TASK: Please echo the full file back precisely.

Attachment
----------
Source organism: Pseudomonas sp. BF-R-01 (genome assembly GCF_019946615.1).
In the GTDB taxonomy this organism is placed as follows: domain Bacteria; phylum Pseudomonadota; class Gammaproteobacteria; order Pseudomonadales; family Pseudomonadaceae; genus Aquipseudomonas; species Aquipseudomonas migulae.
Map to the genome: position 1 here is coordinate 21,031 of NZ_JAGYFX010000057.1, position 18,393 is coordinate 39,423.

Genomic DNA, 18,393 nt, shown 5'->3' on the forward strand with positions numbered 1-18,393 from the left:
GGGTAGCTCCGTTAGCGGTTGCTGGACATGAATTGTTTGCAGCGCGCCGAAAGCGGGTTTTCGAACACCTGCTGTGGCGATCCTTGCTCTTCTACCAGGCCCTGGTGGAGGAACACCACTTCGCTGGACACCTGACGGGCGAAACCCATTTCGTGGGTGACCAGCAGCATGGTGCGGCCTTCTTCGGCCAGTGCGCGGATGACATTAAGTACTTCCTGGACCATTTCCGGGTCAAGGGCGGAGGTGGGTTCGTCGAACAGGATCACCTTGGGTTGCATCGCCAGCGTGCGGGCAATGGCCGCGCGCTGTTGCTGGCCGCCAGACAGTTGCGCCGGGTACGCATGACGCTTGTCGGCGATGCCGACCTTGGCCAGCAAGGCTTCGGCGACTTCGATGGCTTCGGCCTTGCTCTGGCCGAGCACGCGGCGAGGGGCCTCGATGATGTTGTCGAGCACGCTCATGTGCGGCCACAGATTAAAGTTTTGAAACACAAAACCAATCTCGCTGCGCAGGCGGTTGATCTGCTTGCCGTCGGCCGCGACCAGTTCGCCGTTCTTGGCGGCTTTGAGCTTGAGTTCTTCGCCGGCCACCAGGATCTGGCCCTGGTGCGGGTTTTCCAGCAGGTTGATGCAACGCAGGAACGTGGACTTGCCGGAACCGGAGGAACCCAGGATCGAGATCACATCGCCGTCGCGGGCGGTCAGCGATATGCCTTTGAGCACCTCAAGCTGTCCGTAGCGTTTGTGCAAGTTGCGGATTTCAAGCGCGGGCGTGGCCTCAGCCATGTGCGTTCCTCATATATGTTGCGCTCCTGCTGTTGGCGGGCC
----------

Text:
Source organism: Pseudomonas sp. BF-R-01 (genome assembly GCF_019946615.1).
In the GTDB taxonomy this organism is placed as follows: domain Bacteria; phylum Pseudomonadota; class Gammaproteobacteria; order Pseudomonadales; family Pseudomonadaceae; genus Aquipseudomonas; species Aquipseudomonas migulae.
Map to the genome: position 1 here is coordinate 21,031 of NZ_JAGYFX010000057.1, position 18,393 is coordinate 39,423.

Genomic DNA, 18,393 nt, shown 5'->3' on the forward strand with positions numbered 1-18,393 from the left:
GGGTAGCTCCGTTAGCGGTTGCTGGACATGAATTGTTTGCAGCGCGCCGAAAGCGGGTTTTCGAACACCTGCTGTGGCGATCCTTGCTCTTCTACCAGGCCCTGGTGGAGGAACACCACTTCGCTGGACACCTGACGGGCGAAACCCATTTCGTGGGTGACCAGCAGCATGGTGCGGCCTTCTTCGGCCAGTGCGCGGATGACATTAAGTACTTCCTGGACCATTTCCGGGTCAAGGGCGGAGGTGGGTTCGTCGAACAGGATCACCTTGGGTTGCATCGCCAGCGTGCGGGCAATGGCCGCGCGCTGTTGCTGGCCGCCAGACAGTTGCGCCGGGTACGCATGACGCTTGTCGGCGATGCCGACCTTGGCCAGCAAGGCTTCGGCGACTTCGATGGCTTCGGCCTTGCTCTGGCCGAGCACGCGGCGAGGGGCCTCGATGATGTTGTCGAGCACGCTCATGTGCGGCCACAGATTAAAGTTTTGAAACACAAAACCAATCTCGCTGCGCAGGCGGTTGATCTGCTTGCCGTCGGCCGCGACCAGTTCGCCGTTCTTGGCGGCTTTGAGCTTGAGTTCTTCGCCGGCCACCAGGATCTGGCCCTGGTGCGGGTTTTCCAGCAGGTTGATGCAACGCAGGAACGTGGACTTGCCGGAACCGGAGGAACCCAGGATCGAGATCACATCGCCGTCGCGGGCGGTCAGCGATATGCCTTTGAGCACCTCAAGCTGTCCGTAGCGTTTGTGCAAGTTGCGGATTTCAAGCGCGGGCGTGGCCTCAGCCATGTGCGTTCCTCATATATGTTGCGCTCCTGCTGTTGGCGGGCC